Wednesday, September 5, 2012

Shelby Stephenson- Poem/Memoir

Short bio:  Shelby Stephenson's Family Matters:  Homage to July, the Slave Girl won the 2008 Bellday Poetry Prize, Allen Grossman, judge.

from Country

I remember, also, Stuart Hamlen: never
met him, heard him sing a thousand times

“This Old House,” which brought Hamlen
the Writer into households world-wide: he

wrote “My Mary,” too, a song I like, plus the sacred
song, “Known Only to Him” and the beautiful

“Remember Me, I’m the One Who Loves
You”: International Ambassador for Country Music,

George Hamilton, IV: September 15, 2010,
Cricket’s at my heels, while a man dressed in white

(hot day) pedals his bike up Paul’s Hill
whose crest blurs into the buttocks of the

White Rider, a cool brush of air under Derek’s
Canopy driving Crick and me inside. Hamilton’s

from Winston-Salem; he’s a year older than I:
first time I remember knowing his name was 1956:

I was a freshman at UNC-Chapel Hill:
Jerry Johnson was a sophomore pharmacy

major and he was in a Hygiene class with this
guy, Jerry said, who’d pop up his hand often to

respond to the instructor’s queries: fifty-four years
ago: George Hamilton, IV, travels mostly now with

a fifth, his son, George Hamilton, V: what
brought George, IV, into some fame right away?

The song, “A Rose and a Baby Ruth,” written by
John D. Loudermilk from Durham, North Carolina:

my favorite lines: “I could have sent you
an orchid of some kind, but that’s all I had in

my jeans at the time, but when we grow up,
someday I’ll show up just to prove I was telling

the truth: I’ll kiss you too then I’ll hand to you
this rose and a Baby Ruth”: now that may be as

close to Beauty as Truth can cuddle, especially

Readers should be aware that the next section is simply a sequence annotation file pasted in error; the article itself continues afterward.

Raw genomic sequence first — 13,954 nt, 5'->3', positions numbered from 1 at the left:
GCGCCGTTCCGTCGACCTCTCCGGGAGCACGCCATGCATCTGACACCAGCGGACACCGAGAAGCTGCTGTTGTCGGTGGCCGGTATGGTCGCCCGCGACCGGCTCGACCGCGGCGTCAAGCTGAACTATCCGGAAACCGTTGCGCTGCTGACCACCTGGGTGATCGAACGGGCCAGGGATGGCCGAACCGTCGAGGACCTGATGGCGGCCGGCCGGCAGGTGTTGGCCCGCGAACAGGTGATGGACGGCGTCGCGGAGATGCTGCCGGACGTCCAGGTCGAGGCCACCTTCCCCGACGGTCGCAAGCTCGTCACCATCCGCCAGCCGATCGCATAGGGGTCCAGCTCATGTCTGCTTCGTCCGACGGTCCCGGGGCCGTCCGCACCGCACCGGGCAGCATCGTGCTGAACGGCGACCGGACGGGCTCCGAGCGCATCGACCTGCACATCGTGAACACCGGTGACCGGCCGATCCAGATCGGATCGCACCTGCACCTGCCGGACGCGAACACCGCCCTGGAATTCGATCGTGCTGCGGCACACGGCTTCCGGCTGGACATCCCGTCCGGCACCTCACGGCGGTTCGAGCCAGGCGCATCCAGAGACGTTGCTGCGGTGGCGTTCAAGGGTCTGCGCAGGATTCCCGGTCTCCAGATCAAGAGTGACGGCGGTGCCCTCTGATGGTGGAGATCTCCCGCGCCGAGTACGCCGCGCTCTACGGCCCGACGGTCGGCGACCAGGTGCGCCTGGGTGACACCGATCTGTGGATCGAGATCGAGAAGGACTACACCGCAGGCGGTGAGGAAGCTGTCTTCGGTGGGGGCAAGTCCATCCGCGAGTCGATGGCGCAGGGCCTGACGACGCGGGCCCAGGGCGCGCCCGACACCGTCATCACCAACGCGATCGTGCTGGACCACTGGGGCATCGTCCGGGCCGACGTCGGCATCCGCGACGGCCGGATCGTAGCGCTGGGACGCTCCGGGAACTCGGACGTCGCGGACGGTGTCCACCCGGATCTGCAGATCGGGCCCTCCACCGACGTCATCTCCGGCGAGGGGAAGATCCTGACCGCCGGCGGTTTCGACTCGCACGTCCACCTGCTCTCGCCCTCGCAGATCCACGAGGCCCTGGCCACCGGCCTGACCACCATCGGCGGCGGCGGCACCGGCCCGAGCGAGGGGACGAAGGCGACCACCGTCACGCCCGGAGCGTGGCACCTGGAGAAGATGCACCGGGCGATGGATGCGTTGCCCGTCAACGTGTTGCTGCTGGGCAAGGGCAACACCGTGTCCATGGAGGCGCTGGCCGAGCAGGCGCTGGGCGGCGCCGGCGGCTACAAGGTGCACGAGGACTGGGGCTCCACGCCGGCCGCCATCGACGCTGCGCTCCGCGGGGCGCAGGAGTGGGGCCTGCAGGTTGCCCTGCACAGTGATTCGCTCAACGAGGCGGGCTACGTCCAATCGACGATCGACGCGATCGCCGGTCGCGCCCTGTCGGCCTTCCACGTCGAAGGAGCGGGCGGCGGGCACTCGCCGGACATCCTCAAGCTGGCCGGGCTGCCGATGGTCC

during the teen years, when boys are boys and

girls are girls: Jerry Johnson lived across the
creek, Middle Creek, calling me when we got a

telephone, party-line, 1952, telling me to lay my
end of the cord, phone, too, in the trashcan

because, he said, “I want to blow the dust out
of the line”: for a second, split, I believed him,

and, by George – Hamilton − Josh, the Rangers’
star is serious, too, about his being an all-around

baseball player, leading the American League in
hitting average and in other ways, as his story of

addiction and success after graduating from
Athens Drive High School in Raleigh and going

on the road, not as a singer, but a swinger,
young, proud, full of fish and vineyards: I

want him to “succeed,” get his inner with
outer, just as I am helping myself by finding the

big picture for my non-career as a country music
singer and poet, wanting George Hamilton, IV, to

keep music in his life: his parents, like mine, let the
way find a way: look at an early picture of George

and you see a version of me, his eyes open as he
sings: when I sing I close mine: in one photo, he’s

wearing one of those narrow ties popular in the early
1950’s: he switched to American University in the D.C.

area, because he connected with Lizard Lick’s Connie B. Gay
who promoted the Jimmy Dean Show, inviting Hamilton

on it and encouraging him to appear on the other
shows of the time, including Perry Como’s Kraft Music Hall.

Hamilton got his own program on ABC-TV,
always remembering his ABC’s of showmanship,

singing those songs straight ahead, doing the best
he could with what he had to work with,

his fifty years on the Opry a sign he might
someday be inducted into the Country Music

Hall of Fame: I love to hear him
backed by my old friend, Jimmy Capps, guitar picker,

from Benson: I guess George’s biggest other hit is
“Abilene”: “Abilene, Abilene, prettiest town I’ve ever

seen, folks down there don’t treat you mean, in Abilene,
my Abilene”: George Hamilton, IV, is more popular in

England than he is in Abilene or anywhere else in the
United States: I hope he’ll be in that Hall someday: I

never was asked to stand in the hall at school too often and
I felt sorry for those who had to. Yesterday Nin’s D

deepened and widened until I tried to communicate with
her by talking a zillion times louder than her zitherist’s

whisper: she worries about every phone call or ball of
dust a cleaner might see; she’s anxious about my exit as

editor of Pembroke Magazine. After I mailed
acceptances (accumulated) to the interim editor I

wondered if I should have used a clean, non-crumpled,
office-like – new − manila folder in the lightsome

style of the business-zooms. Anyhow, this morning
I’m looking out, the geese honking overhead heading North,

dragging their shadows again over Crick at my
feet, the sun dappling the terrace, Derek’s Awning a

glaring white, the yellow schoolbuses passing me on the
way to a new school called Cleveland near my old

Cleveland High, the new one a campus with acreage, criers,